To highlight the vital role that community colleges play in preparing adults for success in the workplace, the U.S. Department of Education is posting video profiles on its Web site of three “non-traditional” students attending these institutions. Titled the “Path to Opportunity,” these videos profile three adult students, Claudia Rodriguez, Tia Marie Gwynn and Eric Patrick, each facing different challenges such as balancing work schedules and family responsibilities, or transitioning into a new field of work. The videos narrate how community colleges are helping them attain their educational dreams and showcase the various types of support — financial and otherwise — available to help adult students succeed. President Obama has set a goal for America to once again lead the world in its college completion rate by the end of the decade. To reach that goal, 8 million more Americans will need to earn two- or four-year degrees.
Featured on the videos are:
Claudia Rodriguez, an Iraq war veteran who attends Texas Southmost College in Brownsville, is balancing her job with the National Guard and her role as wife and mother of two children. She is completing an associate’s degree and planning a career in counseling.
Tia Marie Gwynn, a single mother of two who overcame a number of obstacles on her way to becoming a student at Anne Arundel Community College in Maryland, is currently enrolled in a certificate program in business office management. She plans to complete her associate’s degree and continue on to receive a bachelor’s and possibly a master’s degree.
Eric Patrick, a 40-year-old career changer who is finishing an associate’s degree at Michigan’s Macomb Community College, left a job in the aerospace industry to study engineering as a full-time student. He will finish his associate’s degree soon and has already earned a scholarship to a four-year institution where he will continue his studies.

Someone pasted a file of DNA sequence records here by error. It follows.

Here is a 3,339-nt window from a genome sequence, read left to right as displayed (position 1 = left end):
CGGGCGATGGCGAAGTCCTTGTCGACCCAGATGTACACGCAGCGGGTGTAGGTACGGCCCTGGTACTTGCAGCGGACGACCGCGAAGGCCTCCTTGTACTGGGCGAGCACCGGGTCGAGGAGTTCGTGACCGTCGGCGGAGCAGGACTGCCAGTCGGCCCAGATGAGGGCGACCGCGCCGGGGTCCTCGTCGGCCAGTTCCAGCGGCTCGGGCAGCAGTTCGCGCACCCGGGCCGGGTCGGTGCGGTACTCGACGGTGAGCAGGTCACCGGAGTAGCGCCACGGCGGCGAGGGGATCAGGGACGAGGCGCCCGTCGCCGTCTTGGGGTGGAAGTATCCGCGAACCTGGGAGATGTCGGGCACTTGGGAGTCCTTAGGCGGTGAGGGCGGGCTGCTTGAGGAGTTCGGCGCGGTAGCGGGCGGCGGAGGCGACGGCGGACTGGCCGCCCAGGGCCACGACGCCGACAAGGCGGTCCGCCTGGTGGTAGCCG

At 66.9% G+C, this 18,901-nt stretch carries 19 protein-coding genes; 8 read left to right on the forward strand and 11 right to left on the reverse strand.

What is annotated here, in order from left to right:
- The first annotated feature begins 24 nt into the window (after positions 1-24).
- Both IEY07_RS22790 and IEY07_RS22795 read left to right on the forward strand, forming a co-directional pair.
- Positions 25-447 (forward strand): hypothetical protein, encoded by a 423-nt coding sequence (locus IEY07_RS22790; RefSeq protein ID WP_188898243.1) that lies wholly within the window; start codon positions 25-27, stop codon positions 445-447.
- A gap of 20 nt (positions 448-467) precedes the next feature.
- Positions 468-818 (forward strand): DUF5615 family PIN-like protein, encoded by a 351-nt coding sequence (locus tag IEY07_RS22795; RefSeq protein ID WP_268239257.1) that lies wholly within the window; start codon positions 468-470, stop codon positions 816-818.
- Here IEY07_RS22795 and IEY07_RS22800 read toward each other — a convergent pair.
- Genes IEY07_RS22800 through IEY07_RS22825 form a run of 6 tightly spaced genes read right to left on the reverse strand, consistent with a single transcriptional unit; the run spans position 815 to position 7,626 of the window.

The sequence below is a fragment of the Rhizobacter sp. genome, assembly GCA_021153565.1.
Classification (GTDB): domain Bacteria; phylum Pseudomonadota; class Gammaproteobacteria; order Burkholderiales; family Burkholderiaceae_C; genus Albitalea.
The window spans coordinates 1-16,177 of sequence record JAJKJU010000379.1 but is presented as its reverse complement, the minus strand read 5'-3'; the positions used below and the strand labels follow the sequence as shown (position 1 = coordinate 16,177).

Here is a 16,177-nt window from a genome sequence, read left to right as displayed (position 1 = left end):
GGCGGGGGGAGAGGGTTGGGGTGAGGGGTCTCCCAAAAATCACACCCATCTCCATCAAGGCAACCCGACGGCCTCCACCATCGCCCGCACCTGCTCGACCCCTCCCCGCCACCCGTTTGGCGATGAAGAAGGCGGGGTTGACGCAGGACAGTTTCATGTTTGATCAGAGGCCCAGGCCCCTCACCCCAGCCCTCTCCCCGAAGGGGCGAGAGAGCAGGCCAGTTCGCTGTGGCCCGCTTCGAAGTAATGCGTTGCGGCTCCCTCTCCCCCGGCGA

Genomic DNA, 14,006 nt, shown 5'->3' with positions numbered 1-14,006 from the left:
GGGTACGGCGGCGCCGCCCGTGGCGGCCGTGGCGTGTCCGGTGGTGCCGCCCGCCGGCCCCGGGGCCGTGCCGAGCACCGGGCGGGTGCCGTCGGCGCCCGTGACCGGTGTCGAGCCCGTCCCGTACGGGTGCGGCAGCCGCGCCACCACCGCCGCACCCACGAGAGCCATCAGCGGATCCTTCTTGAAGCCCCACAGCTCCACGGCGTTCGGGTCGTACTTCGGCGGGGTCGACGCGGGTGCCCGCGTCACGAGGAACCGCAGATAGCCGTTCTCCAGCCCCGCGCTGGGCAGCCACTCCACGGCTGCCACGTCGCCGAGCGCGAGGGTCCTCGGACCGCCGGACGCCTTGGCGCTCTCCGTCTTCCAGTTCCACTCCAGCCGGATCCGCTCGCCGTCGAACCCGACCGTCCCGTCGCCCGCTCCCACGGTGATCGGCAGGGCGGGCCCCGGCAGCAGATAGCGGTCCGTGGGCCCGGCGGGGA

Community colleges play a vital role in achieving President Obama’s goal of having the highest proportion of college graduates in the world by 2020. This goal includes graduates of both two-year and four-year colleges and universities. Today, approximately 40 percent of U.S. adults are college graduates. In order to give our nation the best educated and most competitive workforce, America must graduate at least 60 percent.
With the passage of the Health Care and Education Reconciliation Act of 2010, more Americans than ever before will have the opportunity to attend college. The Act saves more than $60 billion over the next decade by ending bank subsidies for student loans for higher education and invests those savings in students and reducing the deficit. Additionally, the Act:
- Provides more than $40 billion in the Pell Grant program to ensure that eligible students receive an award. The maximum grant next year will be $5,500, which will increase to almost $6,000 by 2017.
- Makes repaying student loans more affordable by expanding the income-based student loan repayment program. Borrowers who assume loans after July 1, 2014, will be able to cap their student loan repayments at 10 percent of their discretionary income. If they make their payments, they will have the balance of their loans forgiven after 20 years. Students who choose a career in public service, such as teaching or nursing, will have their remaining debt forgiven after 10 years.
- Provides $2.55 billion in mandatory funding for Historically Black Colleges and Universities, and other minority-serving institutions.
- Includes $2 billion over four years for community colleges to help unemployed Americans.
To watch the “Path to Opportunity” videos, go to: http://www.ed.gov/blog/2010/06/path-to-opportunity-%e2%80%93-community-colleges-serving-adult-students/. For more information on financial aid for college, visit: www.studentaid.ed.gov.